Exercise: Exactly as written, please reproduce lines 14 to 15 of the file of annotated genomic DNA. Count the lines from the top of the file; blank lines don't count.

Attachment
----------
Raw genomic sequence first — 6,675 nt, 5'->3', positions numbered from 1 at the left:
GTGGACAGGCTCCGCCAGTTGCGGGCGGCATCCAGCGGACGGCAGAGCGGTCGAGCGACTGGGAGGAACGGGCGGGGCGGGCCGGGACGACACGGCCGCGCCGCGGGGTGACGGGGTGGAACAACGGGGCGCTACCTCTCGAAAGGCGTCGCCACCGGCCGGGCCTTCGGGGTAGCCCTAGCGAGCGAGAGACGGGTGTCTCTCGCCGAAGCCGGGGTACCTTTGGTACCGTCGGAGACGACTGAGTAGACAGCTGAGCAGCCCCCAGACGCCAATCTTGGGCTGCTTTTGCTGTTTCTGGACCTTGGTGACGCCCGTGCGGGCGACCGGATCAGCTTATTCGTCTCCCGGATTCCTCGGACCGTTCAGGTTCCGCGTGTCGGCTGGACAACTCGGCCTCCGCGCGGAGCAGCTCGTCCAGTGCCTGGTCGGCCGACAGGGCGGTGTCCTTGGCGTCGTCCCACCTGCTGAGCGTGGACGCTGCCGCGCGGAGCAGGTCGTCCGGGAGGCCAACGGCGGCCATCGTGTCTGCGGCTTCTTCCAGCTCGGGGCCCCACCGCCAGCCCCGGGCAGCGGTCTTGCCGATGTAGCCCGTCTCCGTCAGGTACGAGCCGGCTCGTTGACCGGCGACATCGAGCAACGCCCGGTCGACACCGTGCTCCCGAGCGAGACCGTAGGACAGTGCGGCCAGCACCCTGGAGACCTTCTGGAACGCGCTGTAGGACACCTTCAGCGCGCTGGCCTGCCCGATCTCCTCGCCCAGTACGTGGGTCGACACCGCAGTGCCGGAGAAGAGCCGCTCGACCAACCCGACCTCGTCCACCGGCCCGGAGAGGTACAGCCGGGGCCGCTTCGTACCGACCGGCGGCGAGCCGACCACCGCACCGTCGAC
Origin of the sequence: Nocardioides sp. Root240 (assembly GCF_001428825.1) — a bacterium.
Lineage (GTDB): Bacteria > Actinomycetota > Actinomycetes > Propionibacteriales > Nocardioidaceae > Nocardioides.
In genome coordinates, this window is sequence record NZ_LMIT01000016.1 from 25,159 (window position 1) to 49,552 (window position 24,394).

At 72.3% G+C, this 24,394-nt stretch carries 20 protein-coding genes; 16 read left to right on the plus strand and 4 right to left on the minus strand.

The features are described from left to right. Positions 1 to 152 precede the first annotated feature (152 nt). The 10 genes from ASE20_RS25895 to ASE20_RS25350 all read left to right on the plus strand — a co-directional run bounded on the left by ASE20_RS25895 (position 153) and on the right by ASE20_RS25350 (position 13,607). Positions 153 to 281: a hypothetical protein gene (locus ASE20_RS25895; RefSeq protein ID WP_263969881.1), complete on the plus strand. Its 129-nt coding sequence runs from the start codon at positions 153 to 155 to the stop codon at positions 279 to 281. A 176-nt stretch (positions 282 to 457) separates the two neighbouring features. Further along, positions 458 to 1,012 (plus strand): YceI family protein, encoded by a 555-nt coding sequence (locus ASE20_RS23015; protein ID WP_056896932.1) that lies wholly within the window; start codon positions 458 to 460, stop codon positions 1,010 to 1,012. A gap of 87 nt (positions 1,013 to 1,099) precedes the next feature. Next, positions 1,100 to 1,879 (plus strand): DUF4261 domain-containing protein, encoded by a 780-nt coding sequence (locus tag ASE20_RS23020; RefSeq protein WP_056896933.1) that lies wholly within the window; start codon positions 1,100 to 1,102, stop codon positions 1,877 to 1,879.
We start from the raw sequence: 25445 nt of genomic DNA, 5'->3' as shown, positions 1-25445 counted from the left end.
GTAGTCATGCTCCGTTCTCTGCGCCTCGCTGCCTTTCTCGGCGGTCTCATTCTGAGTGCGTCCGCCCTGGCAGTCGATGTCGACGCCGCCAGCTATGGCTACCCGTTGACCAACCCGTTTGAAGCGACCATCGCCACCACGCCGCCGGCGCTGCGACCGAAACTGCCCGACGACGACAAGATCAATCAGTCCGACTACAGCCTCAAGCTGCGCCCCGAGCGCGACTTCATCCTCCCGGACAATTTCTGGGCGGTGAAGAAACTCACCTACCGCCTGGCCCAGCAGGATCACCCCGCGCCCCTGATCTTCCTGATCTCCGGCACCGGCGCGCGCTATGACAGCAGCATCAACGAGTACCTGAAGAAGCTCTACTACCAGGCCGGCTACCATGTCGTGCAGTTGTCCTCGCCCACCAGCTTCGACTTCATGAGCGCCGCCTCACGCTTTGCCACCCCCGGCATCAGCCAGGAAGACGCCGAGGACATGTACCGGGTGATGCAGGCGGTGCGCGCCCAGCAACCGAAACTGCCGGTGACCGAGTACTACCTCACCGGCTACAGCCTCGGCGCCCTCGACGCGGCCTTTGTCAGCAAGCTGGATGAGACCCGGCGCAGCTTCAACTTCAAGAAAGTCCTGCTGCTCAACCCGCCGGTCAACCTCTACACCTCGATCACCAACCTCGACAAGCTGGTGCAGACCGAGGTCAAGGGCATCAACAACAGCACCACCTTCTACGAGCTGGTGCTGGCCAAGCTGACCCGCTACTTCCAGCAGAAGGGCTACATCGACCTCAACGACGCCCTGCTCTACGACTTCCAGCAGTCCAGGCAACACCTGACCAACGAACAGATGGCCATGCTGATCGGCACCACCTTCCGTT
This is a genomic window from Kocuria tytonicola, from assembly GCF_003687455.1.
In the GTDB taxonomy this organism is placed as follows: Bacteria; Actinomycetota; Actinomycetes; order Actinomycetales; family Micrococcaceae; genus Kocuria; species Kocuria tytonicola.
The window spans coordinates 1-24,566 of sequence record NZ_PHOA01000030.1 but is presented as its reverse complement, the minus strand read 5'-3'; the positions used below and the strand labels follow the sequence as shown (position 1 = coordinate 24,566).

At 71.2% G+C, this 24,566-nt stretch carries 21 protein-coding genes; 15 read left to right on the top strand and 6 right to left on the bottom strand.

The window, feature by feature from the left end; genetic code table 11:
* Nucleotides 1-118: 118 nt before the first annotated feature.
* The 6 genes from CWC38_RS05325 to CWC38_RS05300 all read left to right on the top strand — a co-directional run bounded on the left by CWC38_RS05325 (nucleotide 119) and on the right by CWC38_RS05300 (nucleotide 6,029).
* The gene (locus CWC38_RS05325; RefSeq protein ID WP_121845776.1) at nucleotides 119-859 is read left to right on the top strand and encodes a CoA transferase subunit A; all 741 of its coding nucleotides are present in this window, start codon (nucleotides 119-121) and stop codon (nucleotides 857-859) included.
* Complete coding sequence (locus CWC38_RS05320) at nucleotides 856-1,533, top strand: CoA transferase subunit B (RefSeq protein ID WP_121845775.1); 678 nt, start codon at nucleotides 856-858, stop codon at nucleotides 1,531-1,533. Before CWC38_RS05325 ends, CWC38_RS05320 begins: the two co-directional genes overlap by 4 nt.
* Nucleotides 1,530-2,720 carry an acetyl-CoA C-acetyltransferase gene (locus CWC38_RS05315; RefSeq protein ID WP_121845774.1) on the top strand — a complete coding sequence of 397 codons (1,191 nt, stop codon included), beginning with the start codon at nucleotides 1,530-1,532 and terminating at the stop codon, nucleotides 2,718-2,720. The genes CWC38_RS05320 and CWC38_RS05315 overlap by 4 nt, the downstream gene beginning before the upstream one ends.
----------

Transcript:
The window, feature by feature from the left end; genetic code table 11:
* Nucleotides 1-118: 118 nt before the first annotated feature.